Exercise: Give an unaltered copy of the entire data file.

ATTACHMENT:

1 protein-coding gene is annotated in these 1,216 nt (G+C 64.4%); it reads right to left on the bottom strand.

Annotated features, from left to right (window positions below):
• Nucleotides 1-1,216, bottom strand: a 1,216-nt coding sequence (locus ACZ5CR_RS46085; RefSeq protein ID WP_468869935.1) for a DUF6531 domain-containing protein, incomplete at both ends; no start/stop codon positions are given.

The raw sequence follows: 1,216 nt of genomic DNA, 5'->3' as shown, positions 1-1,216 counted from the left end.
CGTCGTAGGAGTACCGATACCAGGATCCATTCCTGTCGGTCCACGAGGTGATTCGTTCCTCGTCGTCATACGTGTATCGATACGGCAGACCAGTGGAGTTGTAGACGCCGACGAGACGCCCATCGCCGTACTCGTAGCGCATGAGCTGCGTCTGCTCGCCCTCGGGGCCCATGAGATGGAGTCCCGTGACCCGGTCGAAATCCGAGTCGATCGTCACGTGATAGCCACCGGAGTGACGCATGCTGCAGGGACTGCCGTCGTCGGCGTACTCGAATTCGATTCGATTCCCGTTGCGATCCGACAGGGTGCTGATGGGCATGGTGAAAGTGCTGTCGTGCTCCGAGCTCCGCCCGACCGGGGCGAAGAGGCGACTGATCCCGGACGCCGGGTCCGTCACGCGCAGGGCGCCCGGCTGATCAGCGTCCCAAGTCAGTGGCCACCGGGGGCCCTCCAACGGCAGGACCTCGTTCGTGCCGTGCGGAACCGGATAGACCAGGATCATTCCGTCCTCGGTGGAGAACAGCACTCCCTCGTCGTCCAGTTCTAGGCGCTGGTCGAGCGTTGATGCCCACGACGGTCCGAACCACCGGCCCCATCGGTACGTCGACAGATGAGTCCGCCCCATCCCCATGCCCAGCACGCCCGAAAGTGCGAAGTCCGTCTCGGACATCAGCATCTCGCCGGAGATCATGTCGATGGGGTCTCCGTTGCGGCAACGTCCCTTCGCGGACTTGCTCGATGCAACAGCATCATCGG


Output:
1 protein-coding gene is annotated in these 1,216 nt (G+C 64.4%); it reads right to left on the bottom strand.

Annotated features, from left to right (window positions below):
• Nucleotides 1-1,216, bottom strand: a 1,216-nt coding sequence (locus ACZ5CR_RS46085; RefSeq protein ID WP_468869935.1) for a DUF6531 domain-containing protein, incomplete at both ends; no start/stop codon positions are given.

The raw sequence follows: 1,216 nt of genomic DNA, 5'->3' as shown, positions 1-1,216 counted from the left end.
CGTCGTAGGAGTACCGATACCAGGATCCATTCCTGTCGGTCCACGAGGTGATTCGTTCCTCGTCGTCATACGTGTATCGATACGGCAGACCAGTGGAGTTGTAGACGCCGACGAGACGCCCATCGCCGTACTCGTAGCGCATGAGCTGCGTCTGCTCGCCCTCGGGGCCCATGAGATGGAGTCCCGTGACCCGGTCGAAATCCGAGTCGATCGTCACGTGATAGCCACCGGAGTGACGCATGCTGCAGGGACTGCCGTCGTCGGCGTACTCGAATTCGATTCGATTCCCGTTGCGATCCGACAGGGTGCTGATGGGCATGGTGAAAGTGCTGTCGTGCTCCGAGCTCCGCCCGACCGGGGCGAAGAGGCGACTGATCCCGGACGCCGGGTCCGTCACGCGCAGGGCGCCCGGCTGATCAGCGTCCCAAGTCAGTGGCCACCGGGGGCCCTCCAACGGCAGGACCTCGTTCGTGCCGTGCGGAACCGGATAGACCAGGATCATTCCGTCCTCGGTGGAGAACAGCACTCCCTCGTCGTCCAGTTCTAGGCGCTGGTCGAGCGTTGATGCCCACGACGGTCCGAACCACCGGCCCCATCGGTACGTCGACAGATGAGTCCGCCCCATCCCCATGCCCAGCACGCCCGAAAGTGCGAAGTCCGTCTCGGACATCAGCATCTCGCCGGAGATCATGTCGATGGGGTCTCCGTTGCGGCAACGTCCCTTCGCGGACTTGCTCGATGCAACAGCATCATCGG